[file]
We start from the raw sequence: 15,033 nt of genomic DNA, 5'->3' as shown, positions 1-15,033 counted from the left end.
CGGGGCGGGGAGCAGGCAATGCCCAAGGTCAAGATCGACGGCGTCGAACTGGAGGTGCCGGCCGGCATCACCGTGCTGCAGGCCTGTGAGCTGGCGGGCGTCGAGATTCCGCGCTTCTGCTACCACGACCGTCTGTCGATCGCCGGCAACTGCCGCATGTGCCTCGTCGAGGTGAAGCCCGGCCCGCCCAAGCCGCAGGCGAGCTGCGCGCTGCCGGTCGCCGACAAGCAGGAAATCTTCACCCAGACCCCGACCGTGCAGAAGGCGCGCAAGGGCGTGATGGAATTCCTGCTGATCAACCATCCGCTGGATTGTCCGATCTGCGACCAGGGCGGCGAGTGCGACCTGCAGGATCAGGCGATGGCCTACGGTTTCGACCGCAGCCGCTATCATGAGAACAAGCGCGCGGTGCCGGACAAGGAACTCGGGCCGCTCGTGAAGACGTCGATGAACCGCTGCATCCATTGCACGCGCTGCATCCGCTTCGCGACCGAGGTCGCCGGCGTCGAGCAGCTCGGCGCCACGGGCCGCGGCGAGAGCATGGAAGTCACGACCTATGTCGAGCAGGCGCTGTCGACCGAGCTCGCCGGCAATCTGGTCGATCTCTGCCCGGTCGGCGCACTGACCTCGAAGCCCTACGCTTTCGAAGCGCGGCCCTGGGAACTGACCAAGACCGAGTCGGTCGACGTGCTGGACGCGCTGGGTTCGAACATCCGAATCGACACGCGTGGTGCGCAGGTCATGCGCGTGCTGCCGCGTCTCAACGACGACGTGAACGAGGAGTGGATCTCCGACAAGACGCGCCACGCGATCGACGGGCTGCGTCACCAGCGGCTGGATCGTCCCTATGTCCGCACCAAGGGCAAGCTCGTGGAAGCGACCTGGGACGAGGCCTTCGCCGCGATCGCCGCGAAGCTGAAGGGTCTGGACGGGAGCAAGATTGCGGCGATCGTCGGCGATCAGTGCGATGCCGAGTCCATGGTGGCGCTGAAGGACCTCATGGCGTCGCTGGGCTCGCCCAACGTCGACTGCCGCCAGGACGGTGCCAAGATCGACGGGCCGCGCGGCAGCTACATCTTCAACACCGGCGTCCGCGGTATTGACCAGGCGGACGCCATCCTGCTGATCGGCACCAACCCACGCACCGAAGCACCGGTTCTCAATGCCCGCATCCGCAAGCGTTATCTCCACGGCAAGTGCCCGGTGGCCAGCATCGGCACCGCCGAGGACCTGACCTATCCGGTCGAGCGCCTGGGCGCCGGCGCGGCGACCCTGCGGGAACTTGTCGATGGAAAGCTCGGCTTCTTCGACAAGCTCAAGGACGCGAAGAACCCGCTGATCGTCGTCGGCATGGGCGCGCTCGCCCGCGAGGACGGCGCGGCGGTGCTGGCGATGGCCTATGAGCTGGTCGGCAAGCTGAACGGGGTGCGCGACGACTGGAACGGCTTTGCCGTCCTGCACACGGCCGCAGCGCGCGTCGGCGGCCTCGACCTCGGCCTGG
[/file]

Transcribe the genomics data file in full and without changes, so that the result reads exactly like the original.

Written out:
We start from the raw sequence: 15,033 nt of genomic DNA, 5'->3' as shown, positions 1-15,033 counted from the left end.
CGGGGCGGGGAGCAGGCAATGCCCAAGGTCAAGATCGACGGCGTCGAACTGGAGGTGCCGGCCGGCATCACCGTGCTGCAGGCCTGTGAGCTGGCGGGCGTCGAGATTCCGCGCTTCTGCTACCACGACCGTCTGTCGATCGCCGGCAACTGCCGCATGTGCCTCGTCGAGGTGAAGCCCGGCCCGCCCAAGCCGCAGGCGAGCTGCGCGCTGCCGGTCGCCGACAAGCAGGAAATCTTCACCCAGACCCCGACCGTGCAGAAGGCGCGCAAGGGCGTGATGGAATTCCTGCTGATCAACCATCCGCTGGATTGTCCGATCTGCGACCAGGGCGGCGAGTGCGACCTGCAGGATCAGGCGATGGCCTACGGTTTCGACCGCAGCCGCTATCATGAGAACAAGCGCGCGGTGCCGGACAAGGAACTCGGGCCGCTCGTGAAGACGTCGATGAACCGCTGCATCCATTGCACGCGCTGCATCCGCTTCGCGACCGAGGTCGCCGGCGTCGAGCAGCTCGGCGCCACGGGCCGCGGCGAGAGCATGGAAGTCACGACCTATGTCGAGCAGGCGCTGTCGACCGAGCTCGCCGGCAATCTGGTCGATCTCTGCCCGGTCGGCGCACTGACCTCGAAGCCCTACGCTTTCGAAGCGCGGCCCTGGGAACTGACCAAGACCGAGTCGGTCGACGTGCTGGACGCGCTGGGTTCGAACATCCGAATCGACACGCGTGGTGCGCAGGTCATGCGCGTGCTGCCGCGTCTCAACGACGACGTGAACGAGGAGTGGATCTCCGACAAGACGCGCCACGCGATCGACGGGCTGCGTCACCAGCGGCTGGATCGTCCCTATGTCCGCACCAAGGGCAAGCTCGTGGAAGCGACCTGGGACGAGGCCTTCGCCGCGATCGCCGCGAAGCTGAAGGGTCTGGACGGGAGCAAGATTGCGGCGATCGTCGGCGATCAGTGCGATGCCGAGTCCATGGTGGCGCTGAAGGACCTCATGGCGTCGCTGGGCTCGCCCAACGTCGACTGCCGCCAGGACGGTGCCAAGATCGACGGGCCGCGCGGCAGCTACATCTTCAACACCGGCGTCCGCGGTATTGACCAGGCGGACGCCATCCTGCTGATCGGCACCAACCCACGCACCGAAGCACCGGTTCTCAATGCCCGCATCCGCAAGCGTTATCTCCACGGCAAGTGCCCGGTGGCCAGCATCGGCACCGCCGAGGACCTGACCTATCCGGTCGAGCGCCTGGGCGCCGGCGCGGCGACCCTGCGGGAACTTGTCGATGGAAAGCTCGGCTTCTTCGACAAGCTCAAGGACGCGAAGAACCCGCTGATCGTCGTCGGCATGGGCGCGCTCGCCCGCGAGGACGGCGCGGCGGTGCTGGCGATGGCCTATGAGCTGGTCGGCAAGCTGAACGGGGTGCGCGACGACTGGAACGGCTTTGCCGTCCTGCACACGGCCGCAGCGCGCGTCGGCGGCCTCGACCTCGGCCTGG